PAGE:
Friday, April 07, 2006

Accessibility Guidance on Gatekeeping and Access Control from WAI

Making websites with limited access service accessible ...

"Inaccessibility of CAPTCHA: Alternatives to Visual Turing Tests on the Web" is a W3C Working Group Note. It's not brand new, but it's still incredibly timely.

The paper discusses the common method of limiting access to services made available over the Web using visual verification of a bitmapped image, a kind of Turing test to stop bots and so on passing through. It points out that this form of control presents a major problem to users who are blind, have low vision, or have a learning disability such as dyslexia.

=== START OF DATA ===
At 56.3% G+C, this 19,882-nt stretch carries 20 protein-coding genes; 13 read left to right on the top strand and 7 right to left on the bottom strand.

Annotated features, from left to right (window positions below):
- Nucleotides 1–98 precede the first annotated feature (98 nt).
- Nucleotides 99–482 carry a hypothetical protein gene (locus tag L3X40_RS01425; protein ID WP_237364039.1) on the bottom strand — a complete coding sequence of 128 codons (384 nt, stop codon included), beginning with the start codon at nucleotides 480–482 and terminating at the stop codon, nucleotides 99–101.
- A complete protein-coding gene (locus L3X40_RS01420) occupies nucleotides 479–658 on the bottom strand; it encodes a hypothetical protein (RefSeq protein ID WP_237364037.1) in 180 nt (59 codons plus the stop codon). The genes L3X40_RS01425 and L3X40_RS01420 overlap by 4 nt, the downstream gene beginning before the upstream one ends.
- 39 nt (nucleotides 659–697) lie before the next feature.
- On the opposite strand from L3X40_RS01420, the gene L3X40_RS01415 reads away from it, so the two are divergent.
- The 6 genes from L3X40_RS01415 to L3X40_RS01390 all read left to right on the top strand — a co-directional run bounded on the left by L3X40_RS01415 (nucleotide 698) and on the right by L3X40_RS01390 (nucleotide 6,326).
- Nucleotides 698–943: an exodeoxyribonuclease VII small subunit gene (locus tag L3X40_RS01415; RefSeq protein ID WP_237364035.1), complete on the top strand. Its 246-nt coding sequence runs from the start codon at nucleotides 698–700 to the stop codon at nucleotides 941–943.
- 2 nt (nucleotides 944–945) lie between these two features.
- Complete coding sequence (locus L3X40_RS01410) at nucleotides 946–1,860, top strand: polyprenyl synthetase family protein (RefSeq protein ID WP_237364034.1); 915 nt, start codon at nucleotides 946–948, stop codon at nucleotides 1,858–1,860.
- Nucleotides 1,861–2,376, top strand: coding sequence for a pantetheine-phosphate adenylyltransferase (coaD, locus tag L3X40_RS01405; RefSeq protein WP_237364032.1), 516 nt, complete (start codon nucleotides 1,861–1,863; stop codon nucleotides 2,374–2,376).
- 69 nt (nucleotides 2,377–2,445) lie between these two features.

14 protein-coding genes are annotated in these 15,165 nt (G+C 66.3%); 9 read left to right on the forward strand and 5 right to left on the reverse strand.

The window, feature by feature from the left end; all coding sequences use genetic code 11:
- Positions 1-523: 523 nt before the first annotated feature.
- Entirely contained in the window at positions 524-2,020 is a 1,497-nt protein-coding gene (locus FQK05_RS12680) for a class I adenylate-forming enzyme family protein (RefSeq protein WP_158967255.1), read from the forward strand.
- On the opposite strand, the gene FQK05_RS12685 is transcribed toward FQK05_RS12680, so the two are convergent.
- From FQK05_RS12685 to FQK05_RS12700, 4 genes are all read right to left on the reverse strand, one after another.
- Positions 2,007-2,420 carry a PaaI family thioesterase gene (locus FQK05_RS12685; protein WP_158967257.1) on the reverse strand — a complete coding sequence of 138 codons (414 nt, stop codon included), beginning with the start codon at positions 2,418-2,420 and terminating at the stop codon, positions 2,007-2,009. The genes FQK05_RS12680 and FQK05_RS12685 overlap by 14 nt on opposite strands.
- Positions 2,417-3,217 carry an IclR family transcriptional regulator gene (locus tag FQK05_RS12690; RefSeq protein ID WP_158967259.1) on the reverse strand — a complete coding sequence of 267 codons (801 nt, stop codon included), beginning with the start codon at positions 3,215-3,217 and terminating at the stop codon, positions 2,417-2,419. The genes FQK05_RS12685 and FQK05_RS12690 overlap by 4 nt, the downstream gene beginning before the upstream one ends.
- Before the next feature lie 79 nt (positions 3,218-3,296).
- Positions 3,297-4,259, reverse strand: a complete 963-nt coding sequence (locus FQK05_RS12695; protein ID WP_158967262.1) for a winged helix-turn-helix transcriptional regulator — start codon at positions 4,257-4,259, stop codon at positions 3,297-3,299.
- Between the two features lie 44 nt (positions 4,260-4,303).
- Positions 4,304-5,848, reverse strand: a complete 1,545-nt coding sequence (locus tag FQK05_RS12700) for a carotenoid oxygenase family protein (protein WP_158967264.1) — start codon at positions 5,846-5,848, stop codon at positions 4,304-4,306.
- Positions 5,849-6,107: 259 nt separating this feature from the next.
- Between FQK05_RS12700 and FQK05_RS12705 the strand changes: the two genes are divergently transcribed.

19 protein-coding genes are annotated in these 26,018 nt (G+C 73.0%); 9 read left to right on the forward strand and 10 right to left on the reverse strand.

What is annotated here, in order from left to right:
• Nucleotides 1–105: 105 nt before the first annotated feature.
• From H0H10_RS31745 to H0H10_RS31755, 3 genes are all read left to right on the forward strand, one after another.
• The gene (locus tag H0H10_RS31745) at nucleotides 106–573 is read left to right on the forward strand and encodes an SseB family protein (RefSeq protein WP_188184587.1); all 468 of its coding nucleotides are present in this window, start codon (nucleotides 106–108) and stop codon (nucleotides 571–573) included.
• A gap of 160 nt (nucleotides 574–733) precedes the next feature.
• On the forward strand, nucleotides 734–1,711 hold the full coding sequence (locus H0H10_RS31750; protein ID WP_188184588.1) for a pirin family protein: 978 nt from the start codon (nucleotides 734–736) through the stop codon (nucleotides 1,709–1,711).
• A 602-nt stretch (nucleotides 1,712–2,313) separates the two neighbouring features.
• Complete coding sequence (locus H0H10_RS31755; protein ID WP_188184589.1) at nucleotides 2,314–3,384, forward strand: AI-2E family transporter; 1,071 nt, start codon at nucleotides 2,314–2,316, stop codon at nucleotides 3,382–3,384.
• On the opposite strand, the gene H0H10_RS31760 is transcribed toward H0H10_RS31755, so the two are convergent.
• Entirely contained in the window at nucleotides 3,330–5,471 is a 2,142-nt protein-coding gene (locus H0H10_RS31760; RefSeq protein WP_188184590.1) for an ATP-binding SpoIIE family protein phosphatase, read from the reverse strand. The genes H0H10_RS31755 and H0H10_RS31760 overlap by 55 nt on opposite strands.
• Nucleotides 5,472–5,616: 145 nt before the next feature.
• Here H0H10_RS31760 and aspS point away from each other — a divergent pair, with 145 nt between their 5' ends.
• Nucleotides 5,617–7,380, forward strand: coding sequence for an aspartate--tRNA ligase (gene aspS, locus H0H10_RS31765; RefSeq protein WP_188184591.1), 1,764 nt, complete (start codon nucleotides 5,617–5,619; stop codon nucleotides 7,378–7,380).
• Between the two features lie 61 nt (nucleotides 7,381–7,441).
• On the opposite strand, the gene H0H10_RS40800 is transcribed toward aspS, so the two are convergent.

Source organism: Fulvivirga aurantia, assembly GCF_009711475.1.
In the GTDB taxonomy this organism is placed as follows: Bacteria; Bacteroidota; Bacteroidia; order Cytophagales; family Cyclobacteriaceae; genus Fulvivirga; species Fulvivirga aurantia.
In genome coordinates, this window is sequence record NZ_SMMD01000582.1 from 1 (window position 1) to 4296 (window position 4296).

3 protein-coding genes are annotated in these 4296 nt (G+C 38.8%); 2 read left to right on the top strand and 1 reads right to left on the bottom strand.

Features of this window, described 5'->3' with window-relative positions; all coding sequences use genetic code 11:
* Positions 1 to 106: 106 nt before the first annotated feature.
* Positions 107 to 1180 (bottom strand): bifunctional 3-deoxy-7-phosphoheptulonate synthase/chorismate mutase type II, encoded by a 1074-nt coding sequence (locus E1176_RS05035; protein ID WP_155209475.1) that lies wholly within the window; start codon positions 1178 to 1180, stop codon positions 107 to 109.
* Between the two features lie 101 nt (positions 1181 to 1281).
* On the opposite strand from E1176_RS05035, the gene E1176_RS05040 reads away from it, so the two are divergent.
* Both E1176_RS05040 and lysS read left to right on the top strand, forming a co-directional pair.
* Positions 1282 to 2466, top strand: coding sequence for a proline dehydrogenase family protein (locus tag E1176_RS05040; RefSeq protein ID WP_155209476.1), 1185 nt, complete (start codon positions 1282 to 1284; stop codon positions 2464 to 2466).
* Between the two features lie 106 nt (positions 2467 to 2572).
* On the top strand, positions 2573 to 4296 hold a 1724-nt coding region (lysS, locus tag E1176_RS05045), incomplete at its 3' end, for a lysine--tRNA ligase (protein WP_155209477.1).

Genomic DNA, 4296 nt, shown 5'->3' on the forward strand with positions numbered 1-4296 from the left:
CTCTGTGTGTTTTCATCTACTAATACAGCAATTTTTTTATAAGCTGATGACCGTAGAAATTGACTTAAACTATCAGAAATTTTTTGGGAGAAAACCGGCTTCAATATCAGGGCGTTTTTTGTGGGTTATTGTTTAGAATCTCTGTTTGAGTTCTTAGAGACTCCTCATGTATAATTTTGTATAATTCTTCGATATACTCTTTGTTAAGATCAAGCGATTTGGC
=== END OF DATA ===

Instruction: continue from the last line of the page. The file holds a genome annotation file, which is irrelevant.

The document runs through some alternative techniques for identifying real people on the Web and concludes: 'Sites with attractive resources and millions of users will always have a need for access control systems that limit widespread abuse. At that level, it is reasonable to employ many concurrent approaches, including audio and visual CAPTCHA, to do so. However, it must be noted that human users will fall through the cracks in these systems, and it will be necessary for sites like these to ensure that users with disabilities will have some human-operated means of interacting with a given resource in a reasonable amount of time. The widespread use of CAPTCHA in low-volume, low-resource sites, on the other hand, is unnecessarily damaging to the experience of users with disabilities."   continued ...   (Via Usability News, W3C)


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